Does target influence meters allow negative values (so that each turn they take from the accumulated IP)?
I would also like to know this, as it would effect what kinds of ideas I would like to propose.
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Re: Influence mechanics brainstorming

#13 Post by Vezzra »

Oberlus wrote: Thu Jul 30, 2020 2:34 pmWill that be dependend on the number of systems so that it scalates well with galaxy size?
Otherwise, it will be impossible to occupy big galaxies or the upkeep will be negligible for small galaxies.
One way or the other we'll have to make sure that IP production will scale well enough to meet the IP maintenance costs of even very big empires on very large maps. We must avoid a hard cap - meaning, there must not be an upper limit of systems/colonies an empire can sustain with all IP production boosts maxed out (all max boni from techs, buildings and specials). The IP maintenance costs have to stay a soft cap on even the largest maps.

How to achieve that is a different question. Scaling the costs depending on map size is one option, probably the most simple one. It's certainly something we can always fall back on if everything else fails, but personally I'd prefer if we could achieve that goal by clever design and balancing of the involved mechanics and elements.

However we're going to do it in the end, the concern most certainly is valid and needs to be addressed. A hard cap on how big empires can grow is not acceptable.

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Re: Influence mechanics brainstorming

#14 Post by Vezzra »

Oberlus wrote: Thu Jul 30, 2020 3:42 pmI think splitting the responsability of empire balancing (counter snowball, compensated effect of unbalanced starting conditions, etc.) into the two resources of PP and IP is a bad idea, difficulting the labor of balance. If not in 0.5, soon after that upkeep mechanics with only IP costs should be tested.
I couldn't agree more. But then, it's not exactly a secret that I've never been a big fan of the current upkeep mechanics and always wanted them to see replaced with something better... ;)

However, that said...
But I recommend doing it now...
...I still wonder if it really would be that much of a problem if, for 0.5, we'd just stick with adding the colony maintenance costs and leave switching the current PP upkeep mechanics for ships in 0.5.1. In 0.5 things will be not very well balanced anyway, we can't expect to get things right on the first try - unless we're willing to commit to an excessively long release cycle. I'd remove the current PP cost increase mechanics from colony buildings and colony ship parts though, as it doesn't make sense IMO to have both IP and PP maintenance costs for the same thing.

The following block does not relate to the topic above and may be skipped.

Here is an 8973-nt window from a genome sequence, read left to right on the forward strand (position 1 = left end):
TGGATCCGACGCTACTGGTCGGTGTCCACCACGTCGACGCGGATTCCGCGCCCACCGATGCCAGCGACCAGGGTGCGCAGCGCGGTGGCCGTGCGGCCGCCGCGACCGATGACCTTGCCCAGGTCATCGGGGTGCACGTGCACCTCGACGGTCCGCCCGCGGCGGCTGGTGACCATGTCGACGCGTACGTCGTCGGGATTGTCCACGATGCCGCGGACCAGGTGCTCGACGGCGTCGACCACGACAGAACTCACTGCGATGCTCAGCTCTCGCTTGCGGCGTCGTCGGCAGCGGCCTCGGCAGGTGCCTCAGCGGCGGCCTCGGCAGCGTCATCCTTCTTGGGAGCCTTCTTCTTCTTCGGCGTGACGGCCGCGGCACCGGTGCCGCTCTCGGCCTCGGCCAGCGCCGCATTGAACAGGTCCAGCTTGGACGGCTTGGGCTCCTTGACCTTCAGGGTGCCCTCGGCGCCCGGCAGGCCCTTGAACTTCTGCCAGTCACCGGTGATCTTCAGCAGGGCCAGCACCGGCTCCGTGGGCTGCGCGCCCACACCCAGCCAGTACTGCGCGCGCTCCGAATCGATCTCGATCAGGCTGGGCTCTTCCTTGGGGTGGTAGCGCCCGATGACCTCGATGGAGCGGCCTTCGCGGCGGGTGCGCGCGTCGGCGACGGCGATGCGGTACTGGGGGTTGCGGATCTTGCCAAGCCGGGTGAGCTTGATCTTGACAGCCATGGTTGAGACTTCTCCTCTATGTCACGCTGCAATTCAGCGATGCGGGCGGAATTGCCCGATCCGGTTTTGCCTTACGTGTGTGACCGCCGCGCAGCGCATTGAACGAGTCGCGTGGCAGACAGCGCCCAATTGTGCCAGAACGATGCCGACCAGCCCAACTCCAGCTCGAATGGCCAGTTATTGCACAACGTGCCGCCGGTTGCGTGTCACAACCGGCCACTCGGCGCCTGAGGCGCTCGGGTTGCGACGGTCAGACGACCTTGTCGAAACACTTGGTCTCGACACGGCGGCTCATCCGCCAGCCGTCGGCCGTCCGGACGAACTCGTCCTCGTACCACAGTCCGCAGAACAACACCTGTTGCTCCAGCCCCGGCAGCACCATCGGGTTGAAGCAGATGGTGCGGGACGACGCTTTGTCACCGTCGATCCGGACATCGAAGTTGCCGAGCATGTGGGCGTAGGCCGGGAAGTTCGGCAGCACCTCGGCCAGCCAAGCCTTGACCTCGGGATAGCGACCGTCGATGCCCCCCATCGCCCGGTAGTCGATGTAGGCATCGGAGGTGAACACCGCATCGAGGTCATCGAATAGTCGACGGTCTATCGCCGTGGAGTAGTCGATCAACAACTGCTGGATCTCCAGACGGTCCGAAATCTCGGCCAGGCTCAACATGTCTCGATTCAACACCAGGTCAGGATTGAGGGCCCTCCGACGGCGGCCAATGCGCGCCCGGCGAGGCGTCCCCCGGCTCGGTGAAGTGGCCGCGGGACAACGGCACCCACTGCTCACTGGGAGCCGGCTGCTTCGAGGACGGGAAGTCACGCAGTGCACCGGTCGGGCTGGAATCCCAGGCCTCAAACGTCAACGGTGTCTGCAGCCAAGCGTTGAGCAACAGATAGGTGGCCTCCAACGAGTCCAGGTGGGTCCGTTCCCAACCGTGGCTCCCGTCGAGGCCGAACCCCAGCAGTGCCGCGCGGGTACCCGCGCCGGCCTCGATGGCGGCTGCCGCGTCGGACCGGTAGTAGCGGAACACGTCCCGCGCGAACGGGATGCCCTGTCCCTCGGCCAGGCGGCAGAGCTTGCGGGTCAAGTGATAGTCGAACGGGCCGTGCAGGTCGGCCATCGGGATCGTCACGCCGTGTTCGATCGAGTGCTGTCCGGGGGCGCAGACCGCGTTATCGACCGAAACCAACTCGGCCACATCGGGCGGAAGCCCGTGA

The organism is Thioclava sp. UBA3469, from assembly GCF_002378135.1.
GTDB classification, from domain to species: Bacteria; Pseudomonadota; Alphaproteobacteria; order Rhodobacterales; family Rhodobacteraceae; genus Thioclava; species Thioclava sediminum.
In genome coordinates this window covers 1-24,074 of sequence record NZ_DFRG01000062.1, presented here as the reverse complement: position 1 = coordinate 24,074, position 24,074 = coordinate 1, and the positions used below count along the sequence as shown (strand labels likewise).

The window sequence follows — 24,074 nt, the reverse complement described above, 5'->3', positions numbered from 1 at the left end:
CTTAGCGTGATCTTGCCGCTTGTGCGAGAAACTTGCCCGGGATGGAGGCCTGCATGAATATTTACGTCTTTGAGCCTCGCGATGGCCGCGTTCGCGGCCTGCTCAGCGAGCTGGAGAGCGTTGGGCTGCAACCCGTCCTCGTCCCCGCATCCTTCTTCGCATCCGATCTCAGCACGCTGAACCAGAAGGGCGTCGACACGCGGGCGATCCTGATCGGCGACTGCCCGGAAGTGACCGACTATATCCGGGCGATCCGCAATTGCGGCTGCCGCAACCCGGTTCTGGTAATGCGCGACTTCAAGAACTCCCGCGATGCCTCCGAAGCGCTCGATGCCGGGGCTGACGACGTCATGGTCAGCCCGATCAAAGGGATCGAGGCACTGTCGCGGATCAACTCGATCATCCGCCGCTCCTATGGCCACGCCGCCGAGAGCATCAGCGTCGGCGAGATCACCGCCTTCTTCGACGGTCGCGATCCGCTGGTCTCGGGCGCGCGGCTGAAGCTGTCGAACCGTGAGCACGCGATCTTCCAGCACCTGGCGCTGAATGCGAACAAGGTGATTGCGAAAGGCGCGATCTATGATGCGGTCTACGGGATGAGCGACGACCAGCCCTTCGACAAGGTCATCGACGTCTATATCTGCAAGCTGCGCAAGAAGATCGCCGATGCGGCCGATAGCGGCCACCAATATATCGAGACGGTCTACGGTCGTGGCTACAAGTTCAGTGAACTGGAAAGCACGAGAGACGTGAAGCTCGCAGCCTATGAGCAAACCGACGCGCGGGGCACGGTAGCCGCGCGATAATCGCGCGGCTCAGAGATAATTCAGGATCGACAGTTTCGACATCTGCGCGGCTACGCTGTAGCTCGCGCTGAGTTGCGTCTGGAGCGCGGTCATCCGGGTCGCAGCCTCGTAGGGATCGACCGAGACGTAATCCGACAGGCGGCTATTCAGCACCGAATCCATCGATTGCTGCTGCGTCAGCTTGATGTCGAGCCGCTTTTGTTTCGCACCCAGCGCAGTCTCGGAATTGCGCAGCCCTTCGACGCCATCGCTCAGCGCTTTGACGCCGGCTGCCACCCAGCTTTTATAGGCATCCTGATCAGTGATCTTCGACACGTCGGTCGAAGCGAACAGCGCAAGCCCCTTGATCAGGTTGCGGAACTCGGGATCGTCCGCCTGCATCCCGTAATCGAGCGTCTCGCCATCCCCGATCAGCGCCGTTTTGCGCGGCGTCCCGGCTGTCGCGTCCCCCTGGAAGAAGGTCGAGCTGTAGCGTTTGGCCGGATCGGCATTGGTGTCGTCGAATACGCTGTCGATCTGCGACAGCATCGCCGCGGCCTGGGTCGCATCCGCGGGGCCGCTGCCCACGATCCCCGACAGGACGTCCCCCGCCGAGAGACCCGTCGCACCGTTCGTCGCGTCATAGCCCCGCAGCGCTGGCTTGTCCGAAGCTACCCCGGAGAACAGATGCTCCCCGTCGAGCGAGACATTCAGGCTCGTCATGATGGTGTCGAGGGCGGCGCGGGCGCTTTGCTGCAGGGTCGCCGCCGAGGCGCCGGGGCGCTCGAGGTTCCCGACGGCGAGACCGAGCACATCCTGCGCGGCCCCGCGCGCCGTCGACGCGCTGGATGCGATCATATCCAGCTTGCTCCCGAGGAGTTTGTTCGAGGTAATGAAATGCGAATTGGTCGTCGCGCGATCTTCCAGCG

That said, if you guys want to change the ship maintenance mechanics to IP costs already in 0.5, I'm not really strongly opposed to it.

Geoff however might have an opinion on that matter, especially considering that he still seems not entirely convinced about completely removing the current PP upkeep mechanics and replacing it with IP maintenance costs. Judging by the Engineering policy he added, and various statements he made, I think he'd prefer to have both and have policies decide what kind of upkeep mechanic you want to employ in your empire. Geoff?

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Re: Influence mechanics brainstorming

#15 Post by Vezzra »

labgnome wrote: Thu Jul 30, 2020 11:26 pmWe will probably need an "administration center" building to ameliorate the penalties for supply disconnected empires like the Sly.
Good point. We need to provide means for such empires so they remain viable/playable.
I already proposed something like that over here. The idea could probably be re-worked into something that fits into what we're discussing now.
From what I can see by a quick glance, what's discussed there sounds more like a long-term goal, about what we want in the end. For 0.5 we just need something more simple, that will be extended or even replaced by something more sophisticated/better other later on.

E.g. the whole species-empire, species-species relations and allegiance thing is something I definitely don't want to tackle in 0.5 already. One step at a time... ;)